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Pack Safety Should Be on Back-to-School Lists

Orthopedic doctor offers tips on how to choose and use the proper backpack

Please note: This article was published more than one year ago. The facts and conclusions presented may have since changed and may no longer be accurate. And "More information" links may no longer work. Questions about personal health should always be referred to a physician or other health care professional.

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SUNDAY, Aug. 17, 2008 (HealthDay News) -- The start of a new school year means it's time to remind students and parents about proper selection and use of backpacks.

"When used correctly, backpacks are the most efficient way to carry a load and distribute the weight among some of the body's strongest muscles," Eric Wall, director of the orthopedic surgery division at Cincinnati Children's Hospital Medical Center, said in a center news release.

However, improper use of backpacks can cause injuries that require medical treatment. For example, backpack-related injuries send almost 6,000 students to emergency departments each year, according to a U.S. Consumer Product Safety Commission report released in 2002.

Wall and his colleagues in the division of orthopedic surgery offer guidelines to prevent school backpack-related injuries:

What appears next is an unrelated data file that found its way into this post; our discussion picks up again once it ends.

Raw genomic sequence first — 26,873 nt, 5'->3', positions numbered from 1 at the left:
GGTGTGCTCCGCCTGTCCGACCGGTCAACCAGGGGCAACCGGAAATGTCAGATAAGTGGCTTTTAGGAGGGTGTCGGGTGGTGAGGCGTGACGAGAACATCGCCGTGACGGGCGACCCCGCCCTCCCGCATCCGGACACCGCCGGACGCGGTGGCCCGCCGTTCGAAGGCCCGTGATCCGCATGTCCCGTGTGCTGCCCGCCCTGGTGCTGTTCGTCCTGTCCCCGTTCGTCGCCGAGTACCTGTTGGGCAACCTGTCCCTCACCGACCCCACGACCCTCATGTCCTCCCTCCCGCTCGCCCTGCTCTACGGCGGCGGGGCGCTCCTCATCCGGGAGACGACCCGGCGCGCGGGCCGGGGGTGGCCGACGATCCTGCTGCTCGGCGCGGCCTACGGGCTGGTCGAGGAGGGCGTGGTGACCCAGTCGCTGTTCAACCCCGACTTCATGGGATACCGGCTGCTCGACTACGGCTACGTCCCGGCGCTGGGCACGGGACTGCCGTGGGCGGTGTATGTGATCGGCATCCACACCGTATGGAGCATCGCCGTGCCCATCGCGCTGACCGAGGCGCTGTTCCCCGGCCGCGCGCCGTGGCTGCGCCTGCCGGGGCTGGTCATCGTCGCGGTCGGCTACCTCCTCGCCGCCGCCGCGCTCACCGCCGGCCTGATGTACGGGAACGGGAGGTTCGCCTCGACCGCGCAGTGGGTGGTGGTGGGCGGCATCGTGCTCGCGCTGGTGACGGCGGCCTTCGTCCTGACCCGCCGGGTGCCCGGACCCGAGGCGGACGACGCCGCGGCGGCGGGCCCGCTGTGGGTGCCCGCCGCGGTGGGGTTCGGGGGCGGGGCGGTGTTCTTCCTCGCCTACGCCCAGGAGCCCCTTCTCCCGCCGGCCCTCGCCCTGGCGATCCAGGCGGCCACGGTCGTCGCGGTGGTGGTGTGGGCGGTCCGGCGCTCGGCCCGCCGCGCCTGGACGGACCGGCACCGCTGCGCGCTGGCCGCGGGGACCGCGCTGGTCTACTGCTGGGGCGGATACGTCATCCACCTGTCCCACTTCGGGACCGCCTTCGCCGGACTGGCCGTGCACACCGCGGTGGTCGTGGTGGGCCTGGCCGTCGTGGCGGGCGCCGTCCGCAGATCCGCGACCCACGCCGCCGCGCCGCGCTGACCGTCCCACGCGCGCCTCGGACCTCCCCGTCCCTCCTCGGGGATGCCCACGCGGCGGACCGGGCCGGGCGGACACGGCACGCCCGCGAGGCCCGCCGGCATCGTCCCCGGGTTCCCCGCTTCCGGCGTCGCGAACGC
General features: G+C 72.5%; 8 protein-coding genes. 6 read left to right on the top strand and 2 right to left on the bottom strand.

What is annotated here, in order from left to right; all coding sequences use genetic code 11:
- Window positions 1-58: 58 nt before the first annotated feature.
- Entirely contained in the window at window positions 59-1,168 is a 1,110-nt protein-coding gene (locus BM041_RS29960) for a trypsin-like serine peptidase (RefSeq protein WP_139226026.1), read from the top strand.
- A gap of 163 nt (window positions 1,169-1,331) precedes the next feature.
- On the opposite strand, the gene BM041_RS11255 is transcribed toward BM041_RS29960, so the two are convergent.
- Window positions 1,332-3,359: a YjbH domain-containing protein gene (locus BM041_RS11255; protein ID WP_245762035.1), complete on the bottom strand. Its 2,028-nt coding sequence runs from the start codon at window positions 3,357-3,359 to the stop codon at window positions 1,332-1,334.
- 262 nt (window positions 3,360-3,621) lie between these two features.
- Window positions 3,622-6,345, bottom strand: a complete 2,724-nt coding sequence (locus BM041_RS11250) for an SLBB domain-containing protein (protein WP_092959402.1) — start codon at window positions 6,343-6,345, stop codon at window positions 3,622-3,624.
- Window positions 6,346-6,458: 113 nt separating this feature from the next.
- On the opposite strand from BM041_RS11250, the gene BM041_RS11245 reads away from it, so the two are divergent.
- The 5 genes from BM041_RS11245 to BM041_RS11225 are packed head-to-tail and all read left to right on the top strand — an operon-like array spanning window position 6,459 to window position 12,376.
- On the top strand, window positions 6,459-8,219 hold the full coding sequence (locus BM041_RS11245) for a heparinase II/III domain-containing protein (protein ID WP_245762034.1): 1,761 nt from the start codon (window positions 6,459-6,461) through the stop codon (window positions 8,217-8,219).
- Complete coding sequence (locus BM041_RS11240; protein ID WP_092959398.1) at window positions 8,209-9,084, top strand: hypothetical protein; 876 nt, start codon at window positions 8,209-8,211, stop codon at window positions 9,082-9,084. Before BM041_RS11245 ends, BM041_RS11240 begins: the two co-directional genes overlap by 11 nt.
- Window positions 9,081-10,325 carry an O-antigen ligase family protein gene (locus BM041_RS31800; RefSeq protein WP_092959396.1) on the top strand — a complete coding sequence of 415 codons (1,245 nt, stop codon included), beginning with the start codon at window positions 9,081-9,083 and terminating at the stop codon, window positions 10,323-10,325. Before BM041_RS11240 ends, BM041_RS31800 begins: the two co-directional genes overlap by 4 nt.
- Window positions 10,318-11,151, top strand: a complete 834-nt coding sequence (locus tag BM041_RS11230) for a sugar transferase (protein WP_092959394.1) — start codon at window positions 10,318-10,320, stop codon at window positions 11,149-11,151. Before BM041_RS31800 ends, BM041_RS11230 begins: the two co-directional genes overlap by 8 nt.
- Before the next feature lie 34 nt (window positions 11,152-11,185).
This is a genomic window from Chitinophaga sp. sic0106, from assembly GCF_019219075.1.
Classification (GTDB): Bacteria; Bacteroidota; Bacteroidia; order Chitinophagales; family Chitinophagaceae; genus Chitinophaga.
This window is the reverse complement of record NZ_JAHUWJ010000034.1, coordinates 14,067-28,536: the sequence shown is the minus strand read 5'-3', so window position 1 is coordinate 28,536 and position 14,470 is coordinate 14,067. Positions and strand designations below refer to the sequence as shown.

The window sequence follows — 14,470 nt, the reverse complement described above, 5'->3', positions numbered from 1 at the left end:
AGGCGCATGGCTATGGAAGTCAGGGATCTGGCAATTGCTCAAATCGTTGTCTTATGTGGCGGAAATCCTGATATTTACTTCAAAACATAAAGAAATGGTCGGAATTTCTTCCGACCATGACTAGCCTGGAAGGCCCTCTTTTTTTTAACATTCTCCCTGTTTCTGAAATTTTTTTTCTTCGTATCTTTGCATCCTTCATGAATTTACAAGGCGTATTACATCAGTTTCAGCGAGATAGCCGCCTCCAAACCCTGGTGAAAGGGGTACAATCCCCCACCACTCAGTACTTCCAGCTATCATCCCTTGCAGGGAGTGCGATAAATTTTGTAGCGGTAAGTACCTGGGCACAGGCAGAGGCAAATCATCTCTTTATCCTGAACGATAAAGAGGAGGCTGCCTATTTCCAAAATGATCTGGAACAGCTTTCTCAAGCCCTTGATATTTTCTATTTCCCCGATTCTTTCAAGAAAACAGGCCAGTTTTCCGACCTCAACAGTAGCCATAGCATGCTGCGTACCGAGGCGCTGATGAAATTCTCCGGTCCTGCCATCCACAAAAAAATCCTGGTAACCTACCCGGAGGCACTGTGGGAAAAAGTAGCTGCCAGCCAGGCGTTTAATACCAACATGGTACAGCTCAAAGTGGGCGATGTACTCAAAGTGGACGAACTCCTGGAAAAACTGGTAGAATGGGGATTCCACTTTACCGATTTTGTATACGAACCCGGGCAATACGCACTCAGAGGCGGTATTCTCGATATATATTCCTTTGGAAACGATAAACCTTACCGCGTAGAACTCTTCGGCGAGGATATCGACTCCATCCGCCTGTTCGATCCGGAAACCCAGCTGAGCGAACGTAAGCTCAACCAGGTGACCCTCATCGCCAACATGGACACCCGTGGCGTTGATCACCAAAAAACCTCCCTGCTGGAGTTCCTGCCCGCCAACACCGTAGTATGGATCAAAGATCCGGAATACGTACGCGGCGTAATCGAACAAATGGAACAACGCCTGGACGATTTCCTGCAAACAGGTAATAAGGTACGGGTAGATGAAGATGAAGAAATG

• When shopping for a backpack, select one that's lightweight, has two wide and padded shoulder straps, a cushioned back, and waist straps. A pack with wheels may be a good option if your child has to lug a very heavy load.
  • Children should always use both shoulder straps, and the straps should be cinched tight.
  • Limit backpack loads to no more than 15 percent to 20 percent of a child's body weight.
  • The heaviest items should be packed closest to the center of a child's back.
  • Children shouldn't carry all of their books throughout the school day. They should keep their books in their locker and get them when they need them.
  • When wearing or lifting a heavy backpack, children should bend using both knees.
  • Don't leave backpacks on the floor where people can trip on them, and don't swing a pack around where it can hit other people.
  • If your child uses a backpack and complains of persistent back pain, consult with a pediatrician.

More information

The Nemours Foundation has more about backpack safety.

SOURCE: Cincinnati Children's Hospital Medical Center, news release, Aug. 6, 2008


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